Is there such thing as a Valentine’s Day plant? There sure is! And it’s called a sweetheart Hoya. This unique and fun plant is going to melt your heart.
Due to its name and heart-shaped leaves the Sweetheart hoya is a popular gift choice for Valentine’s day symbolizing love and devotion. To say this plant is “cute” is the understatement of the year.
The Sweetheart Hoya is absolutely adorable!
At first glance, the heart hoya looks like the type of plant that you say to yourself “hmm, my black thumb will surely kill this plant.”
Nothing could be further from the truth. It’s an easy plant to grow. And hoya’s aren’t toxic for people, dogs or cats. Another big plus.
No doubt they will tug at your heartstrings for many years to come if taken care of properly!
So let’s get at the heart of the Sweetheart Hoya!
The many alter ego’s of the Sweetheart Hoya!
Would “a rose by any other name smell as sweet?” You tell me!
The Sweetheart Hoya is also called the Valentine Plant, Sweetheart Wax Plant, Hoya Kerrii, lucky-heart plant, love heart plant, wax heart, wax plant and heartleaf plant.
Whatever you call it, it will be love at first sight with this novelty plant!
Aptly named those thick, succulent, heart-shaped leaves sure to leave your heart beating a little faster! Each of the thick heart-shaped leaves measures roughly 2-3 inches wide and 2-4 inches long.
Most shocking is that the Hoya heart plants are a species of climbing vine in the genus Hoya- hence the wax plant label.
Once the Heart Hoya is established with a good root system “vines” will shoot out quite quickly on which new leaves are formed.
Mature vines are grey and often look and feel ” woody”. Most of this stiffness is a result of lignin designed to support a heavy climbing plant (out in their natural habitat they tend to grow up and up).
Nevertheless, the Sweetheart Hoya grows at the rate of a sloth. I can’t imagine mine trailing. In fact, I know it can bloom which at times why it’s called the “porcelain flower” plant but can’t imagine that happening either.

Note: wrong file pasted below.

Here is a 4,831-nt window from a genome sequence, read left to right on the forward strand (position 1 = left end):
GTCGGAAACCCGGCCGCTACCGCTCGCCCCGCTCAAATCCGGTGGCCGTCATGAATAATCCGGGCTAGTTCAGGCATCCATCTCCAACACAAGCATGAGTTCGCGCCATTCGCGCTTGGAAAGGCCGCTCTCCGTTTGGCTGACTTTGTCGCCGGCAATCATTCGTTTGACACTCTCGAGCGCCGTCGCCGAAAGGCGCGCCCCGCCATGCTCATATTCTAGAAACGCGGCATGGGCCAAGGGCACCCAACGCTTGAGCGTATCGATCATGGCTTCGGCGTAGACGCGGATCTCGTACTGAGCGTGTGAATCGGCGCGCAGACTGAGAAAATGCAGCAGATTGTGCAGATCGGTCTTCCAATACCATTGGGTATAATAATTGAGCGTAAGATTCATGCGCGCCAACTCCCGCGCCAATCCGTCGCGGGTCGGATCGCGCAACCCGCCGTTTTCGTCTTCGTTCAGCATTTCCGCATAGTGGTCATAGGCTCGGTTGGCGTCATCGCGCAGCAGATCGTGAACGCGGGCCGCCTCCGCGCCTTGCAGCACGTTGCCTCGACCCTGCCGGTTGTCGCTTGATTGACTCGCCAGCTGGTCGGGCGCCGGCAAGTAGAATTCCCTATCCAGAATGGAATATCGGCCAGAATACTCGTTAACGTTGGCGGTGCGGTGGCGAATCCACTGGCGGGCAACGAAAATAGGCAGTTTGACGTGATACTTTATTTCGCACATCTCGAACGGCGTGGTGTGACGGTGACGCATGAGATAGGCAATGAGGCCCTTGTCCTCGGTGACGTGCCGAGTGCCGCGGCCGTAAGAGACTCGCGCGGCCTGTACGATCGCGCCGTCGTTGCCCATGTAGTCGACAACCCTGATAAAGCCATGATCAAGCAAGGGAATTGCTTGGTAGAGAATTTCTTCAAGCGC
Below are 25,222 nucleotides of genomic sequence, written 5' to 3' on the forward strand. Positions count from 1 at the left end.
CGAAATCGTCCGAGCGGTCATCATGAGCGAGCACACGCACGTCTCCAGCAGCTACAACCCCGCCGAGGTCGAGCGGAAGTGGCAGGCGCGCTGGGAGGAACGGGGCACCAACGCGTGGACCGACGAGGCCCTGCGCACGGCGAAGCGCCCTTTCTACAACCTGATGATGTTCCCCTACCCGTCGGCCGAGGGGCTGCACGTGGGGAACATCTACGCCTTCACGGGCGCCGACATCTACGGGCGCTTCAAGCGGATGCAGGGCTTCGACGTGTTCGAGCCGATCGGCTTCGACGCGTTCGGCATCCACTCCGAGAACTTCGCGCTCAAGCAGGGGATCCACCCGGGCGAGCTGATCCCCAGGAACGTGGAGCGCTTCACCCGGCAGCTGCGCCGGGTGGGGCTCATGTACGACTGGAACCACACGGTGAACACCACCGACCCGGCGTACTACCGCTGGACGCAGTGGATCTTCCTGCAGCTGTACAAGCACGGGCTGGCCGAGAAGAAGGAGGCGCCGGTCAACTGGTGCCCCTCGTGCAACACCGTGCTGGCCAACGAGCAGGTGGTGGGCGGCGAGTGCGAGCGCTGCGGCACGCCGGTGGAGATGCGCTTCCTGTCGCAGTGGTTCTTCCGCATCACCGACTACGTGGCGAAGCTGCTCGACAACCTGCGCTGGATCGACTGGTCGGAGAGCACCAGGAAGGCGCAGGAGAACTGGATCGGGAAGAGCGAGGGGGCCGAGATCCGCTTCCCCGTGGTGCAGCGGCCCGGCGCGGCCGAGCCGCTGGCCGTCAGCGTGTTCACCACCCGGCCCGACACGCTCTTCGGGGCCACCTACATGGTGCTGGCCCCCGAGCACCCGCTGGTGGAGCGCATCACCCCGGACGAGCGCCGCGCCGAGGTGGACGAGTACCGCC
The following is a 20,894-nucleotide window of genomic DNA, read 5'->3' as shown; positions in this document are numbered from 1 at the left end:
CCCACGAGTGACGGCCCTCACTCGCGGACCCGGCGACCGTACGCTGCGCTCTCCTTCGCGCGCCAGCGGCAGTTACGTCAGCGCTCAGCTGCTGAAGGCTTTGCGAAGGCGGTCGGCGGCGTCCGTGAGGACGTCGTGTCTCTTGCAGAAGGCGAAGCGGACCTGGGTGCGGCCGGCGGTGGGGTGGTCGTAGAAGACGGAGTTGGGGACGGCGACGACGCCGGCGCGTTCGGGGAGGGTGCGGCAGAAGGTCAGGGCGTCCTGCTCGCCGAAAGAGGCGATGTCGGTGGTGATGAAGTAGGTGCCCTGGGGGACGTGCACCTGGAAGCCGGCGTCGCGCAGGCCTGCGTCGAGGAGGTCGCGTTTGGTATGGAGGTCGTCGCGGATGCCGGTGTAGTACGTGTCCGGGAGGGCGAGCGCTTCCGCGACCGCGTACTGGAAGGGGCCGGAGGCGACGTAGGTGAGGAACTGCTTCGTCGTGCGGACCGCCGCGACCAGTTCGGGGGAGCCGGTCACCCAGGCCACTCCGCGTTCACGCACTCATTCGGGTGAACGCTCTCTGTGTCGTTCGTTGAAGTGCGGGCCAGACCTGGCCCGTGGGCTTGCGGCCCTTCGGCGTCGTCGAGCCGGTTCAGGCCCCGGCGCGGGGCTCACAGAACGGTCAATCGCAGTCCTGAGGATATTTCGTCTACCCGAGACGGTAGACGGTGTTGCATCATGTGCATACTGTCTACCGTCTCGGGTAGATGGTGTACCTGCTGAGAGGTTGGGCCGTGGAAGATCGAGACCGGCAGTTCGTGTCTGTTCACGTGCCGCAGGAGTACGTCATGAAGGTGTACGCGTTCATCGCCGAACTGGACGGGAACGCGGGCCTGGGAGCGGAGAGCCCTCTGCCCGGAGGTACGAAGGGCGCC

Time will tell!
Watering & fertilizing the Sweetheart Hoya with care…..
With its fleshy, succulent leaves that store water, the sweetheart hoya is relatively drought-tolerant. They can get by with as little as one or two waterings per month. Typically this is when the soil is dry to the touch.
But when you do water, water deeply then let the pot drain thoroughly. Never let this plant become waterlogged or it’s a goner.
Watering deeply allows all the roots, even the tiny ones at the bottom to become hydrated.
Sitting in water is also a big no. Soggy soil will surely cause root rot. Drainage holes with a fast drying potting mix is ideal.
A good sign that it’s time to water is when the leaves start to wrinkle. You’ll water less in winter than the other seasons. So obviously in summer you may find yourself watering once a week to keep this plant pristine.
I find I rarely have time to fertilize so it’s with a big sigh of relief that I announce that the Sweetheart hoya is a light feeder and requires little fertilizer.
Try a light solution of a balanced, water-soluble houseplant fertilizer mixed at a rate of ¼ teaspoon (1 ml.) in a gallon (4 L.) of water.
Feed the plant once a month during the growing season and stop feeding in winter.
Lighting and humidity for the Sweetheart Hoya
This Valentine Hoya tolerates relatively low light, but not full shade. However, the plant performs best and is more likely to bloom in bright or indirect sunlight. Room temperatures should be maintained between 60 and 80 F. or 15 and 26 C.
But the Sweetheart Hoya draws the line at shade. It will not tolerate complete shade and darkness will affect not only growth but its ability to bloom.
Never direct sun which will burn the leaves.